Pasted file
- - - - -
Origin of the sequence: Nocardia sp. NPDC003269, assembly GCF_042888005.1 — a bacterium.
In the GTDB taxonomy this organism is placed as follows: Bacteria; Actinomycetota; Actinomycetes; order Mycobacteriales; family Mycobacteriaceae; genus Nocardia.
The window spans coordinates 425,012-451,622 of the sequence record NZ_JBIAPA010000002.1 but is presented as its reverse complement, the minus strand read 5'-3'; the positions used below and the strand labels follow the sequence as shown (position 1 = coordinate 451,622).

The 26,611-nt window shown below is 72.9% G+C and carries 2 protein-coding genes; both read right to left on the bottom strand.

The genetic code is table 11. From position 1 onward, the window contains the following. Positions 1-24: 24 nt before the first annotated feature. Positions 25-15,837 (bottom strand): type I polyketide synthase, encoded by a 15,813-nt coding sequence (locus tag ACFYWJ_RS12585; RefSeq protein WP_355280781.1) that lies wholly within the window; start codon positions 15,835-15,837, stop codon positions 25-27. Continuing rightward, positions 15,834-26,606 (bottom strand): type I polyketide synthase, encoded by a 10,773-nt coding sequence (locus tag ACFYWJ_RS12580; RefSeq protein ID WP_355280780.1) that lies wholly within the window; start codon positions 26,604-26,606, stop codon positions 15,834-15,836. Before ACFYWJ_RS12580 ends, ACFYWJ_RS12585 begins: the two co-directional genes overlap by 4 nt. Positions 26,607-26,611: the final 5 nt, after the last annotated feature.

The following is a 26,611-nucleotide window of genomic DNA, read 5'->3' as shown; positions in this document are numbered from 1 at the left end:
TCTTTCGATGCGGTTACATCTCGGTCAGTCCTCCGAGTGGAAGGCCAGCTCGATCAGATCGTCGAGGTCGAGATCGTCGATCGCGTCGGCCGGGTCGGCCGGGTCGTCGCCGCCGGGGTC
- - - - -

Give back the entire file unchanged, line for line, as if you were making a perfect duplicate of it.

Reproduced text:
Origin of the sequence: Nocardia sp. NPDC003269, assembly GCF_042888005.1 — a bacterium.
In the GTDB taxonomy this organism is placed as follows: Bacteria; Actinomycetota; Actinomycetes; order Mycobacteriales; family Mycobacteriaceae; genus Nocardia.
The window spans coordinates 425,012-451,622 of the sequence record NZ_JBIAPA010000002.1 but is presented as its reverse complement, the minus strand read 5'-3'; the positions used below and the strand labels follow the sequence as shown (position 1 = coordinate 451,622).

The 26,611-nt window shown below is 72.9% G+C and carries 2 protein-coding genes; both read right to left on the bottom strand.

The genetic code is table 11. From position 1 onward, the window contains the following. Positions 1-24: 24 nt before the first annotated feature. Positions 25-15,837 (bottom strand): type I polyketide synthase, encoded by a 15,813-nt coding sequence (locus tag ACFYWJ_RS12585; RefSeq protein WP_355280781.1) that lies wholly within the window; start codon positions 15,835-15,837, stop codon positions 25-27. Continuing rightward, positions 15,834-26,606 (bottom strand): type I polyketide synthase, encoded by a 10,773-nt coding sequence (locus tag ACFYWJ_RS12580; RefSeq protein ID WP_355280780.1) that lies wholly within the window; start codon positions 26,604-26,606, stop codon positions 15,834-15,836. Before ACFYWJ_RS12580 ends, ACFYWJ_RS12585 begins: the two co-directional genes overlap by 4 nt. Positions 26,607-26,611: the final 5 nt, after the last annotated feature.

The following is a 26,611-nucleotide window of genomic DNA, read 5'->3' as shown; positions in this document are numbered from 1 at the left end:
TCTTTCGATGCGGTTACATCTCGGTCAGTCCTCCGAGTGGAAGGCCAGCTCGATCAGATCGTCGAGGTCGAGATCGTCGATCGCGTCGGCCGGGTCGGCCGGGTCGTCGCCGCCGGGGTC